Multiplication and division structures

The ratio structure for division

The ratio structure for division refers to situations where we use division to compare two quantities. In a situation where a comparison has to be made between two numbers, two sums of money or two measurements of some kind, we can make the comparison by subtraction, focusing on the difference between the quantities.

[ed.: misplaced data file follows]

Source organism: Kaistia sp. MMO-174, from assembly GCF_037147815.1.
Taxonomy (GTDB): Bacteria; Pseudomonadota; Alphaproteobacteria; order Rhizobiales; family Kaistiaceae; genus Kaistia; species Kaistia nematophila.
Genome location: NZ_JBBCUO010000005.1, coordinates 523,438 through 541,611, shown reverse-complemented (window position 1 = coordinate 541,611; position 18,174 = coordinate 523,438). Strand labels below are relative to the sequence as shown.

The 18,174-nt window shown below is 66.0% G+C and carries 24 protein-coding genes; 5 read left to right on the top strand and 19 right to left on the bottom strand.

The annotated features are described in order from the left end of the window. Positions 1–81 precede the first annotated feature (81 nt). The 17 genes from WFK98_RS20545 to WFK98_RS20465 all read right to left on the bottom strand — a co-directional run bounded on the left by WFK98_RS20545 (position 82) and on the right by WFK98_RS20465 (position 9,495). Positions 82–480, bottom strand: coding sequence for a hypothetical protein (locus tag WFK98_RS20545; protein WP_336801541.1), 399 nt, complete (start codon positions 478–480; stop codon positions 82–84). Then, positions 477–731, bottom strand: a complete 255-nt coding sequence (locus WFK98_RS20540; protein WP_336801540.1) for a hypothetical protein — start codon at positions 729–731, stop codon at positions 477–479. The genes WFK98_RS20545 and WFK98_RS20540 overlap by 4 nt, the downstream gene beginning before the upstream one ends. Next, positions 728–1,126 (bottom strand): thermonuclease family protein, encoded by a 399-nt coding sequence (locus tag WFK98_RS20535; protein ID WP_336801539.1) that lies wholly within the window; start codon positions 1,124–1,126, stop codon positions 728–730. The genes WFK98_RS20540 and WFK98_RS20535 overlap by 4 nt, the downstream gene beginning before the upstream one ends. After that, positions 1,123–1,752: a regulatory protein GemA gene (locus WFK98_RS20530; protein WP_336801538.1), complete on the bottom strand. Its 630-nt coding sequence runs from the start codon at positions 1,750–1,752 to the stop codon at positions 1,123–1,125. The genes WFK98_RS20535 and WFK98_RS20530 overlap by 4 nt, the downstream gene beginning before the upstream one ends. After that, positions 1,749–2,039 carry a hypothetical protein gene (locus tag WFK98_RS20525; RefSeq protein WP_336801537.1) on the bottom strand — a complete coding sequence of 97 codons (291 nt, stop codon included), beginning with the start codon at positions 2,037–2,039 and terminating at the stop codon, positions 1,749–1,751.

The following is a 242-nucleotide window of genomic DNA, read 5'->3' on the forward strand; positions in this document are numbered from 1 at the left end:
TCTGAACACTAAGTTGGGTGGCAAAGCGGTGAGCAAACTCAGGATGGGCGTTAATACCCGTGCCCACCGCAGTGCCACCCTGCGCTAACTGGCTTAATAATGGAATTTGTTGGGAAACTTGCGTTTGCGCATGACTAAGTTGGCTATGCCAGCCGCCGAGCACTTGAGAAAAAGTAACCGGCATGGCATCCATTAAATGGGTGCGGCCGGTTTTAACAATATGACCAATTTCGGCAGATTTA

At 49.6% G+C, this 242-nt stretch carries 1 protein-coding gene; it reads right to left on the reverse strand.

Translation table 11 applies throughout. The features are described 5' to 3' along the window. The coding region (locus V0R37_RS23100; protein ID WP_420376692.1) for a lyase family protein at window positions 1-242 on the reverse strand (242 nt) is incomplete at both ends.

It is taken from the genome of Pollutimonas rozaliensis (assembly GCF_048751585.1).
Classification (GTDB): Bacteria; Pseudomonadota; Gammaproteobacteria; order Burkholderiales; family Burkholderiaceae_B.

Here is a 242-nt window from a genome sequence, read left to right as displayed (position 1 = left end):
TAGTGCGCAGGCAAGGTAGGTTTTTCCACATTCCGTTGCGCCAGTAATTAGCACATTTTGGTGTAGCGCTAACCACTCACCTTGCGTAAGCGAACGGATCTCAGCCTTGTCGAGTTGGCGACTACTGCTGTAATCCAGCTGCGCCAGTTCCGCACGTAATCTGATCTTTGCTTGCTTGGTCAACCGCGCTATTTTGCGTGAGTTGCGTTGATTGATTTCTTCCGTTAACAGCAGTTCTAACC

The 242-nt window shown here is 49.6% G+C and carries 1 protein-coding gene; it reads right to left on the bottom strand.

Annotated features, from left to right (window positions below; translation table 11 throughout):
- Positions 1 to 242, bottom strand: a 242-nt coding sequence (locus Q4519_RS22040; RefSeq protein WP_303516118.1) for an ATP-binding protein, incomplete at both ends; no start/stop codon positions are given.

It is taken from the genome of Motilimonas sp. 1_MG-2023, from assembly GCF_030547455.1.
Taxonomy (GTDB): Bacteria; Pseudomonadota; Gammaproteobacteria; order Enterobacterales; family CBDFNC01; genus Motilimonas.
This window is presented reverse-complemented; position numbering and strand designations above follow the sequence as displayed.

For example, if A earns €300 a week and B earns €900 a week, one way of comparing them is to state that B earns €600 more than A, or A earns €600 less than B. The 600 is arrived at by the subtraction, 900 – 300. But we could also compare A’s and B’s earnings by looking at their ratio, stating, for example, that B earns three times more than A. The three is obtained by the division, 900 divided by 300. This process is simply the inverse of the scaling structure of multiplication described above, since what we are doing here is finding the scale factor by which one quantity must be increased in order to match the other. In the above example, the question would be, by what factor must 300 be multiplied to give 900?